Small bakeries could be exempted from proposed trans fat ban
SPRINGFIELD -- Illinois senators are considering a bill banning artificial trans fats in Illinois foods, but lawmakers already are discussing exemptions to the proposal.
HB1600 would ban artificial trans fats in food sold in Illinois by January 1, 2013, including food sold in school vending machines. Government-run cafeterias would have until 2016 to ban the substance.
The Senate Public Health Committee adopted one change Tuesday that would exempt some baked goods and pastries from the ban. However, other exemptions will be considered before the bill is put before the full Senate for a final vote.
“We’re trying to fine-tune it,” said Sen. Donne Trotter, D-Chicago, the Senate sponsor of the bill.
Sen. Dave Syverson, R-Rockford, suggested an exemption also be made for food service operations run by organizations like the American Legion and Veterans of Foreign Wars.
“These are small organizations that have been in place for 50 years,” Syverson said. “It (a ban) will create the same problem that bakeries are facing.”
Trans fats are thought to play a role in a wide variety of health woes, including high blood pressure, obesity, heart disease, strokes and diabetes. The food industry, however, uses trans fats because they can add to the shelf life of food and also enhance flavor.
The exemption adopted by the committee Tuesday is specifically aimed at small, family-owned bakeries, said Sen. William Delgado, D-Chicago.
John Roeser III, owner of Roeser’s Bakery in Chicago, said that if artificial trans fats are banned, small bakeries will be at a competitive disadvantage to industrial bakeries. For some bakery products, like icing, there is no acceptable substitute for trans fats, he said.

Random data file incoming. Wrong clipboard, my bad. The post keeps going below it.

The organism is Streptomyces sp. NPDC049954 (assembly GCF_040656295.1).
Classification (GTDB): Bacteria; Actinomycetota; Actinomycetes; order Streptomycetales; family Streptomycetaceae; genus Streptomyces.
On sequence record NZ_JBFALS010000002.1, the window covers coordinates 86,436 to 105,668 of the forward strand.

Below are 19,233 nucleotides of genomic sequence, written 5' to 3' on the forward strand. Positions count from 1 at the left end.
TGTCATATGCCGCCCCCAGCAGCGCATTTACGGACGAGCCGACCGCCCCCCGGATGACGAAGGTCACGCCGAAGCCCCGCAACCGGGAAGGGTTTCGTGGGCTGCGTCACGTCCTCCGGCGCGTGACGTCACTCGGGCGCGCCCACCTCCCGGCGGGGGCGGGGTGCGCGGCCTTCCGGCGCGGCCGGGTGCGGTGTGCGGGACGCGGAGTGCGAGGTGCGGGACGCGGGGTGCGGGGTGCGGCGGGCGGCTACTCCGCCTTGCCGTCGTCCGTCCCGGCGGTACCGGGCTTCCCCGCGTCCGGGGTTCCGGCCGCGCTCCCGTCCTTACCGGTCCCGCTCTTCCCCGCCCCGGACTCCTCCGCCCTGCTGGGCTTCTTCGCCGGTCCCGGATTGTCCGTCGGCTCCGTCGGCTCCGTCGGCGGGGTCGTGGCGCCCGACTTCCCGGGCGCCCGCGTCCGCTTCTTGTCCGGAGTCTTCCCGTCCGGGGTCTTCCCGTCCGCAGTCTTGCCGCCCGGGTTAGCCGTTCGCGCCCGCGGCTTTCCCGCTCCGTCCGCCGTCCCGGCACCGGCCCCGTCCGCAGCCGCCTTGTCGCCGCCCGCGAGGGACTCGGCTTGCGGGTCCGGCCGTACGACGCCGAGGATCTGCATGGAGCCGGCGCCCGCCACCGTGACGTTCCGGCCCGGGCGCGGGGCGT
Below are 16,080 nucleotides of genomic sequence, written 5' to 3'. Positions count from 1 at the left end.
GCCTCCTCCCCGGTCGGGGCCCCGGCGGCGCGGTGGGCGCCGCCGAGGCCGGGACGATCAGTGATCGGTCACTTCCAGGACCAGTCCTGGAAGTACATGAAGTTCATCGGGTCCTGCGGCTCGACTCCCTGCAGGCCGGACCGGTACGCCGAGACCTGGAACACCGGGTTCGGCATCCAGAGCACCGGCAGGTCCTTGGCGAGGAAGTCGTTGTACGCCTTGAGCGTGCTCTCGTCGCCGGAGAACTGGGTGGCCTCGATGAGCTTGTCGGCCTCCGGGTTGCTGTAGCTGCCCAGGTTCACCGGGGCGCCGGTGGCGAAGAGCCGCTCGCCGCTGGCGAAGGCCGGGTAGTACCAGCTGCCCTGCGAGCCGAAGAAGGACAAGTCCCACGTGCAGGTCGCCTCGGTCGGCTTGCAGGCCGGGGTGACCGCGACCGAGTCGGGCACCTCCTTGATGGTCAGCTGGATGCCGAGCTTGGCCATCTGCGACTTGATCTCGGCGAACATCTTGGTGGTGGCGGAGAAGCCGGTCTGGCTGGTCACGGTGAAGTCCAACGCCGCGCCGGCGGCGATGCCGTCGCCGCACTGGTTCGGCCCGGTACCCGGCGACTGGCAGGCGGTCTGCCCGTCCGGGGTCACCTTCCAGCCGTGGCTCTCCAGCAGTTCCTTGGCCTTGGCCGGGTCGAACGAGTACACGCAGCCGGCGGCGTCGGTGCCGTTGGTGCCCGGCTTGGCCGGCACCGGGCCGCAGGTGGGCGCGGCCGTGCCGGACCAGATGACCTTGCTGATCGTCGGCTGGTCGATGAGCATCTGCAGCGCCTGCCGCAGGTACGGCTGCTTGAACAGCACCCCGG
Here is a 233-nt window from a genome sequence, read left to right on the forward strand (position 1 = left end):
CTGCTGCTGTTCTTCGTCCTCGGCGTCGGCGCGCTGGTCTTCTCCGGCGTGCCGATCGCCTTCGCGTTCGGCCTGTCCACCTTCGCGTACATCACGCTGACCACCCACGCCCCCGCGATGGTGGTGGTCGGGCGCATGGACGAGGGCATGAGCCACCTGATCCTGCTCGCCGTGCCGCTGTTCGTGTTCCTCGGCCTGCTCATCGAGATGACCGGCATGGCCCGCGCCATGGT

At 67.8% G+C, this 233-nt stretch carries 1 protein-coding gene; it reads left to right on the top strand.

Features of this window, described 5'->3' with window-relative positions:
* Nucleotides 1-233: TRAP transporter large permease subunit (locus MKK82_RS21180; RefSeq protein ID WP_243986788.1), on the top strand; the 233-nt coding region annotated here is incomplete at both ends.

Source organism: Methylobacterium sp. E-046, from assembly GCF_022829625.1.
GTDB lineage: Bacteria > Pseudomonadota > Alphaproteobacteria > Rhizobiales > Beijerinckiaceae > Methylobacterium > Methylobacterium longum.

“On a day like today, when it’s 92 degrees, if you aren’t using trans fats (in icing), your wedding cake is not getting to the hall,” he said. “It will melt.”
Roeser said people should be allowed to consume products containing trans fats if that is their decision.
“Anything in moderation is not going to kill you,” he said. “If you eat a dozen donuts a day, it’s not going to matter whether I fry them in trans fat oil or I fry them in lard or I fry them in tallow. It’s not going to be good for you.”
Roeser said he will listen to what his customers want.
“If my customers want me to go trans fat free, I’m going to do everything I can to get there,” Roeser said.
When the bill was approved by the House, it contained no exemptions. Any changes made by the Senate will have to be approved by the House if the bill is to go to the governor.
Doug Finke can be reached at 788-1527.